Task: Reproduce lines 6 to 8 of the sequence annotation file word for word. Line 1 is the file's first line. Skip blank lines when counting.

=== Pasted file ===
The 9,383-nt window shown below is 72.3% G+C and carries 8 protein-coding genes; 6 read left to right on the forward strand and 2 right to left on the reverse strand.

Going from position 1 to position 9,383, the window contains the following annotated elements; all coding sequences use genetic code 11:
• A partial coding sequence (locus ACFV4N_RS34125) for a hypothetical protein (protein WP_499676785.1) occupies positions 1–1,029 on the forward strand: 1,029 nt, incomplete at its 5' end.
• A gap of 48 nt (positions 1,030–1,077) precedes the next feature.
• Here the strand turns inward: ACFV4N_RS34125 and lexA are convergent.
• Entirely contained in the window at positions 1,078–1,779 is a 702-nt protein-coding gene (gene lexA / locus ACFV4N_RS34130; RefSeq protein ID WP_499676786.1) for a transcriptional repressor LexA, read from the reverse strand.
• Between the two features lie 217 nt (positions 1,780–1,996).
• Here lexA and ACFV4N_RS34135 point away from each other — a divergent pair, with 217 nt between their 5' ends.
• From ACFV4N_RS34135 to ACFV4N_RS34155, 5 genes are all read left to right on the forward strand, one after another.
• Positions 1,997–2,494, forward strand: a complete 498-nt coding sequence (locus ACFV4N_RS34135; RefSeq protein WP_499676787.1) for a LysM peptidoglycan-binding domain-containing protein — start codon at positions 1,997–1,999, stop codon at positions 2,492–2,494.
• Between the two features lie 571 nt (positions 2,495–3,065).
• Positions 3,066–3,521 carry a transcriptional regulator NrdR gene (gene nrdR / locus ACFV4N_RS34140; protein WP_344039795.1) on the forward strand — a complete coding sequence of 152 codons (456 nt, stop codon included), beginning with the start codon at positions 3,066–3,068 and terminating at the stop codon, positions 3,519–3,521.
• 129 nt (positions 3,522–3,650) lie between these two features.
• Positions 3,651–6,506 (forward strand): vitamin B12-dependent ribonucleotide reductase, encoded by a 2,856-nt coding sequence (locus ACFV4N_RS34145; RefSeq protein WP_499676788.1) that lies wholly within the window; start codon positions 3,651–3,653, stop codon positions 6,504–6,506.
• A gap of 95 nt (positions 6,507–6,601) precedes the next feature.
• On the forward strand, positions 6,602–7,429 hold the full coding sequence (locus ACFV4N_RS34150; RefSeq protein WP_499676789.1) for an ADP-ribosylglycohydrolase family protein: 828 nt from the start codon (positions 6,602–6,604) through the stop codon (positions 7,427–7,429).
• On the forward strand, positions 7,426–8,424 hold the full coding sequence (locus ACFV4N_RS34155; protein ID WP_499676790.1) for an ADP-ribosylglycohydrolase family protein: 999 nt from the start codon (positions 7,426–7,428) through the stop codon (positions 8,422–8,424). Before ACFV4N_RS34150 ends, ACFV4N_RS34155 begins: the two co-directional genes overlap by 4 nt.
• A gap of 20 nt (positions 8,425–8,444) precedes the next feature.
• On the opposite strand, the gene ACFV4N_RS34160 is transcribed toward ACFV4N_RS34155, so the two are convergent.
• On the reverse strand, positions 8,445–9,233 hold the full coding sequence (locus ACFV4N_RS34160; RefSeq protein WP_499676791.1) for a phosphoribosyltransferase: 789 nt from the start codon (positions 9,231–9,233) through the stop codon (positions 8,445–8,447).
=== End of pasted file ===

• Entirely contained in the window at positions 1,078–1,779 is a 702-nt protein-coding gene (gene lexA / locus ACFV4N_RS34130; RefSeq protein ID WP_499676786.1) for a transcriptional repressor LexA, read from the reverse strand.
• Between the two features lie 217 nt (positions 1,780–1,996).
• Here lexA and ACFV4N_RS34135 point away from each other — a divergent pair, with 217 nt between their 5' ends.